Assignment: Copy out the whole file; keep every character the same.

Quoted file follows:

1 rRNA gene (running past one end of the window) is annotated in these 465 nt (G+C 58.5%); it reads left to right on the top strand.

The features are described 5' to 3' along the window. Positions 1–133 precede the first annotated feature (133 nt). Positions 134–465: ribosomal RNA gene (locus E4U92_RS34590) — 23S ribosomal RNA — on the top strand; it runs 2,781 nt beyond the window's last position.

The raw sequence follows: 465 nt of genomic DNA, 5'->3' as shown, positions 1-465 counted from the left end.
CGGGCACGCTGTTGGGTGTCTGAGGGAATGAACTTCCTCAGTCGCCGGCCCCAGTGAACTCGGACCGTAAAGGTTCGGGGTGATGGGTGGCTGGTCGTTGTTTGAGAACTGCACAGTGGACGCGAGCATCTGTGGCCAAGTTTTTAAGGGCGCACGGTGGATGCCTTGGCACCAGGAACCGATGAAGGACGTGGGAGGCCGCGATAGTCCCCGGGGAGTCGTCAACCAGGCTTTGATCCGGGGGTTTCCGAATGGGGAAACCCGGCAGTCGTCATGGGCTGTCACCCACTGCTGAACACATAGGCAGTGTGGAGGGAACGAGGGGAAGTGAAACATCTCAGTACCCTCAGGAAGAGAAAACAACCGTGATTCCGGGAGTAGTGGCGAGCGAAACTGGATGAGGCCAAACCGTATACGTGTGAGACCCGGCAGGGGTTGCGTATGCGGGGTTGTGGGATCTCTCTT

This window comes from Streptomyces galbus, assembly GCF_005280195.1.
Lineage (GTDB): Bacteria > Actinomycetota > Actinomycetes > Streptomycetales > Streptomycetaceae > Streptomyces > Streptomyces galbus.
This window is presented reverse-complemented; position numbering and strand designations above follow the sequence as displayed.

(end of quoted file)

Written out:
1 rRNA gene (running past one end of the window) is annotated in these 465 nt (G+C 58.5%); it reads left to right on the top strand.

The features are described 5' to 3' along the window. Positions 1–133 precede the first annotated feature (133 nt). Positions 134–465: ribosomal RNA gene (locus E4U92_RS34590) — 23S ribosomal RNA — on the top strand; it runs 2,781 nt beyond the window's last position.

The raw sequence follows: 465 nt of genomic DNA, 5'->3' as shown, positions 1-465 counted from the left end.
CGGGCACGCTGTTGGGTGTCTGAGGGAATGAACTTCCTCAGTCGCCGGCCCCAGTGAACTCGGACCGTAAAGGTTCGGGGTGATGGGTGGCTGGTCGTTGTTTGAGAACTGCACAGTGGACGCGAGCATCTGTGGCCAAGTTTTTAAGGGCGCACGGTGGATGCCTTGGCACCAGGAACCGATGAAGGACGTGGGAGGCCGCGATAGTCCCCGGGGAGTCGTCAACCAGGCTTTGATCCGGGGGTTTCCGAATGGGGAAACCCGGCAGTCGTCATGGGCTGTCACCCACTGCTGAACACATAGGCAGTGTGGAGGGAACGAGGGGAAGTGAAACATCTCAGTACCCTCAGGAAGAGAAAACAACCGTGATTCCGGGAGTAGTGGCGAGCGAAACTGGATGAGGCCAAACCGTATACGTGTGAGACCCGGCAGGGGTTGCGTATGCGGGGTTGTGGGATCTCTCTT

This window comes from Streptomyces galbus, assembly GCF_005280195.1.
Lineage (GTDB): Bacteria > Actinomycetota > Actinomycetes > Streptomycetales > Streptomycetaceae > Streptomyces > Streptomyces galbus.
This window is presented reverse-complemented; position numbering and strand designations above follow the sequence as displayed.